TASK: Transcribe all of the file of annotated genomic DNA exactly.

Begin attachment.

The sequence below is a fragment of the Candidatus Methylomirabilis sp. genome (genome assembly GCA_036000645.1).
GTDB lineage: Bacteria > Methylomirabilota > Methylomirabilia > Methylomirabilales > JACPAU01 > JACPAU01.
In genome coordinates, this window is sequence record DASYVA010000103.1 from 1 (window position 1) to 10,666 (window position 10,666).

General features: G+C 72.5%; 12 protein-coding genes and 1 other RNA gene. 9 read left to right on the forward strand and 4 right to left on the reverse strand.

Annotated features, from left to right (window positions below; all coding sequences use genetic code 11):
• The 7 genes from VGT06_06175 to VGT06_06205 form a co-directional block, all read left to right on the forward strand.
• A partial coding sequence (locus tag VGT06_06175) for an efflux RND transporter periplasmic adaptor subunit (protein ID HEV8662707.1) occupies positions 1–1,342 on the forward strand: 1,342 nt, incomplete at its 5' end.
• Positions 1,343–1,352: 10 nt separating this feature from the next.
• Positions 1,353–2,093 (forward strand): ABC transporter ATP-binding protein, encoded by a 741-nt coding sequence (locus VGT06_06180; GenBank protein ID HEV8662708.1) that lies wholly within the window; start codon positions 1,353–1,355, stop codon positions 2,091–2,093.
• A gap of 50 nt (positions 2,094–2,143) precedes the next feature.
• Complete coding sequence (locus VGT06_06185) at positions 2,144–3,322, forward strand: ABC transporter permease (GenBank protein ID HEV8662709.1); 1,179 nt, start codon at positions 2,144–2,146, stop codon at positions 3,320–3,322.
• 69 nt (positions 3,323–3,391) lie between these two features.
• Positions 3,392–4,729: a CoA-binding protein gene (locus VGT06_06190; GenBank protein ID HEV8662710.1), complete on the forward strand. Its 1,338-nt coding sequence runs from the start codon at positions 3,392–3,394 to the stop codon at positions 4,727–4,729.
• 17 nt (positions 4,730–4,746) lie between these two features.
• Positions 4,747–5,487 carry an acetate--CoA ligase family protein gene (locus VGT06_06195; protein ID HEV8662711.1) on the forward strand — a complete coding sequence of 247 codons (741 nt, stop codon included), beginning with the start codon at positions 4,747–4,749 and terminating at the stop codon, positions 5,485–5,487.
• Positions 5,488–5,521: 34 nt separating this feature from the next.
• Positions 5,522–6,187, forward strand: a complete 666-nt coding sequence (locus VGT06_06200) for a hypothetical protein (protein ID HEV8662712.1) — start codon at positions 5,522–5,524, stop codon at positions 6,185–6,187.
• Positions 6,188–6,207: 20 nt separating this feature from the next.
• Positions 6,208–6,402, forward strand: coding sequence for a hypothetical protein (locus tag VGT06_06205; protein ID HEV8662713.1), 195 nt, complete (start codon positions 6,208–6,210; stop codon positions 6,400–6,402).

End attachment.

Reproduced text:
The sequence below is a fragment of the Candidatus Methylomirabilis sp. genome (genome assembly GCA_036000645.1).
GTDB lineage: Bacteria > Methylomirabilota > Methylomirabilia > Methylomirabilales > JACPAU01 > JACPAU01.
In genome coordinates, this window is sequence record DASYVA010000103.1 from 1 (window position 1) to 10,666 (window position 10,666).

General features: G+C 72.5%; 12 protein-coding genes and 1 other RNA gene. 9 read left to right on the forward strand and 4 right to left on the reverse strand.

Annotated features, from left to right (window positions below; all coding sequences use genetic code 11):
• The 7 genes from VGT06_06175 to VGT06_06205 form a co-directional block, all read left to right on the forward strand.
• A partial coding sequence (locus tag VGT06_06175) for an efflux RND transporter periplasmic adaptor subunit (protein ID HEV8662707.1) occupies positions 1–1,342 on the forward strand: 1,342 nt, incomplete at its 5' end.
• Positions 1,343–1,352: 10 nt separating this feature from the next.
• Positions 1,353–2,093 (forward strand): ABC transporter ATP-binding protein, encoded by a 741-nt coding sequence (locus VGT06_06180; GenBank protein ID HEV8662708.1) that lies wholly within the window; start codon positions 1,353–1,355, stop codon positions 2,091–2,093.
• A gap of 50 nt (positions 2,094–2,143) precedes the next feature.
• Complete coding sequence (locus VGT06_06185) at positions 2,144–3,322, forward strand: ABC transporter permease (GenBank protein ID HEV8662709.1); 1,179 nt, start codon at positions 2,144–2,146, stop codon at positions 3,320–3,322.
• 69 nt (positions 3,323–3,391) lie between these two features.
• Positions 3,392–4,729: a CoA-binding protein gene (locus VGT06_06190; GenBank protein ID HEV8662710.1), complete on the forward strand. Its 1,338-nt coding sequence runs from the start codon at positions 3,392–3,394 to the stop codon at positions 4,727–4,729.
• 17 nt (positions 4,730–4,746) lie between these two features.
• Positions 4,747–5,487 carry an acetate--CoA ligase family protein gene (locus VGT06_06195; protein ID HEV8662711.1) on the forward strand — a complete coding sequence of 247 codons (741 nt, stop codon included), beginning with the start codon at positions 4,747–4,749 and terminating at the stop codon, positions 5,485–5,487.
• Positions 5,488–5,521: 34 nt separating this feature from the next.
• Positions 5,522–6,187, forward strand: a complete 666-nt coding sequence (locus VGT06_06200) for a hypothetical protein (protein ID HEV8662712.1) — start codon at positions 5,522–5,524, stop codon at positions 6,185–6,187.
• Positions 6,188–6,207: 20 nt separating this feature from the next.
• Positions 6,208–6,402, forward strand: coding sequence for a hypothetical protein (locus tag VGT06_06205; protein ID HEV8662713.1), 195 nt, complete (start codon positions 6,208–6,210; stop codon positions 6,400–6,402).